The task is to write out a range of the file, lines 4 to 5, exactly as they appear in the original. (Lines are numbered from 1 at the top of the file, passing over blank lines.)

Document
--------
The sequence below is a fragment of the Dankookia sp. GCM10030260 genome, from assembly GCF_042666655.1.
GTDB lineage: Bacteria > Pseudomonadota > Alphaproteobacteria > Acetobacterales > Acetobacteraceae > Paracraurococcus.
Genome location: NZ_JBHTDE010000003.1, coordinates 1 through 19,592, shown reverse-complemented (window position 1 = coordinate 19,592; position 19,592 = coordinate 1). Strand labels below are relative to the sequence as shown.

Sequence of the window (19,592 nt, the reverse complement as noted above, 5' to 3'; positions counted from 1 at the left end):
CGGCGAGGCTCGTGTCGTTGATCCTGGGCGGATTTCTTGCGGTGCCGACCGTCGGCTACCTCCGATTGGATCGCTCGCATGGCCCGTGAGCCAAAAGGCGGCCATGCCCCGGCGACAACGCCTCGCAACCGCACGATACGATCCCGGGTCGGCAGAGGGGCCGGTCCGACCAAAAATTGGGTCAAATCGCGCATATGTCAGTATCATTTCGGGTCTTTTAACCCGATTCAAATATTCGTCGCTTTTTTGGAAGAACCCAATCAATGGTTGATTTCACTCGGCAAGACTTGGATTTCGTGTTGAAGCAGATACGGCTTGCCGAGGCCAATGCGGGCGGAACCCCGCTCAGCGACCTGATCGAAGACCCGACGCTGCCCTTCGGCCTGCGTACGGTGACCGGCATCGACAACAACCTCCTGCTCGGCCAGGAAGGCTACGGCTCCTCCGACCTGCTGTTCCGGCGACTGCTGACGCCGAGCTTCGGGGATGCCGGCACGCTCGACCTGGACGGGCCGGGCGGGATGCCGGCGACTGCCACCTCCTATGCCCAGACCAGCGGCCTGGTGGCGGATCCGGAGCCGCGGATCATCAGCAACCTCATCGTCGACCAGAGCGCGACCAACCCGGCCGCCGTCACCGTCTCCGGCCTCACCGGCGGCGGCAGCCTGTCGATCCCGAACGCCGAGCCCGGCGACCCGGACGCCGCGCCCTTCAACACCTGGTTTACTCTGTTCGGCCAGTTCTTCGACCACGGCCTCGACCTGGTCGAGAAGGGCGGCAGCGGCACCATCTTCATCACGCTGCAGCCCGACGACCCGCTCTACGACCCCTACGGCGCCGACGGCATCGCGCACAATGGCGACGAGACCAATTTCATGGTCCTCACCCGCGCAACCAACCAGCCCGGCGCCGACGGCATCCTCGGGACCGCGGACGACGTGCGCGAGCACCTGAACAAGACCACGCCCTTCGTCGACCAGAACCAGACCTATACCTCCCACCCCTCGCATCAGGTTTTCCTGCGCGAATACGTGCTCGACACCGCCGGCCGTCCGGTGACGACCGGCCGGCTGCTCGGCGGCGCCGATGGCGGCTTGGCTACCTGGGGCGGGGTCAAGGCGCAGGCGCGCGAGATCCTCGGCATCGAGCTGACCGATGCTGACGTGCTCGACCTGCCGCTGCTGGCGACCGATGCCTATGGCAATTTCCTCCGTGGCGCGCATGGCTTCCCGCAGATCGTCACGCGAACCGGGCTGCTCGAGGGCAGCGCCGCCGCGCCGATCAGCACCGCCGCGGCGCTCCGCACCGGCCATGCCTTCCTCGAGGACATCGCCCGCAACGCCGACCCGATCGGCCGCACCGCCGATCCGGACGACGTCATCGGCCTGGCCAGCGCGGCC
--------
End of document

Sequence of the window (19,592 nt, the reverse complement as noted above, 5' to 3'; positions counted from 1 at the left end):
CGGCGAGGCTCGTGTCGTTGATCCTGGGCGGATTTCTTGCGGTGCCGACCGTCGGCTACCTCCGATTGGATCGCTCGCATGGCCCGTGAGCCAAAAGGCGGCCATGCCCCGGCGACAACGCCTCGCAACCGCACGATACGATCCCGGGTCGGCAGAGGGGCCGGTCCGACCAAAAATTGGGTCAAATCGCGCATATGTCAGTATCATTTCGGGTCTTTTAACCCGATTCAAATATTCGTCGCTTTTTTGGAAGAACCCAATCAATGGTTGATTTCACTCGGCAAGACTTGGATTTCGTGTTGAAGCAGATACGGCTTGCCGAGGCCAATGCGGGCGGAACCCCGCTCAGCGACCTGATCGAAGACCCGACGCTGCCCTTCGGCCTGCGTACGGTGACCGGCATCGACAACAACCTCCTGCTCGGCCAGGAAGGCTACGGCTCCTCCGACCTGCTGTTCCGGCGACTGCTGACGCCGAGCTTCGGGGATGCCGGCACGCTCGACCTGGACGGGCCGGGCGGGATGCCGGCGACTGCCACCTCCTATGCCCAGACCAGCGGCCTGGTGGCGGATCCGGAGCCGCGGATCATCAGCAACCTCATCGTCGACCAGAGCGCGACCAACCCGGCCGCCGTCACCGTCTCCGGCCTCACCGGCGGCGGCAGCCTGTCGATCCCGAACGCCGAGCCCGGCGACCCGGACGCCGCGCCCTTCAACACCTGGTTTACTCTGTTCGGCCAGTTCTTCGACCACGGCCTCGACCTGGTCGAGAAGGGCGGCAGCGGCACCATCTTCATCACGCTGCAGCCCGACGACCCGCTCTACGACCCCTACGGCGCCGACGGCATCGCGCACAATGGCGACGAGACCAATTTCATGGTCCTCACCCGCGCAACCAACCAGCCCGGCGCCGACGGCATCCTCGGGACCGCGGACGACGTGCGCGAGCACCTGAACAAGACCACGCCCTTCGTCGACCAGAACCAGACCTATACCTCCCACCCCTCGCATCAGGTTTTCCTGCGCGAATACGTGCTCGACACCGCCGGCCGTCCGGTGACGACCGGCCGGCTGCTCGGCGGCGCCGATGGCGGCTTGGCTACCTGGGGCGGGGTCAAGGCGCAGGCGCGCGAGATCCTCGGCATCGAGCTGACCGATGCTGACGTGCTCGACCTGCCGCTGCTGGCGACCGATGCCTATGGCAATTTCCTCCGTGGCGCGCATGGCTTCCCGCAGATCGTCACGCGAACCGGGCTGCTCGAGGGCAGCGCCGCCGCGCCGATCAGCACCGCCGCGGCGCTCCGCACCGGCCATGCCTTCCTCGAGGACATCGCCCGCAACGCCGACCCGATCGGCCGCACCGCCGATCCGGACGACGTCATCGGCCTGGCCAGCGCGGCC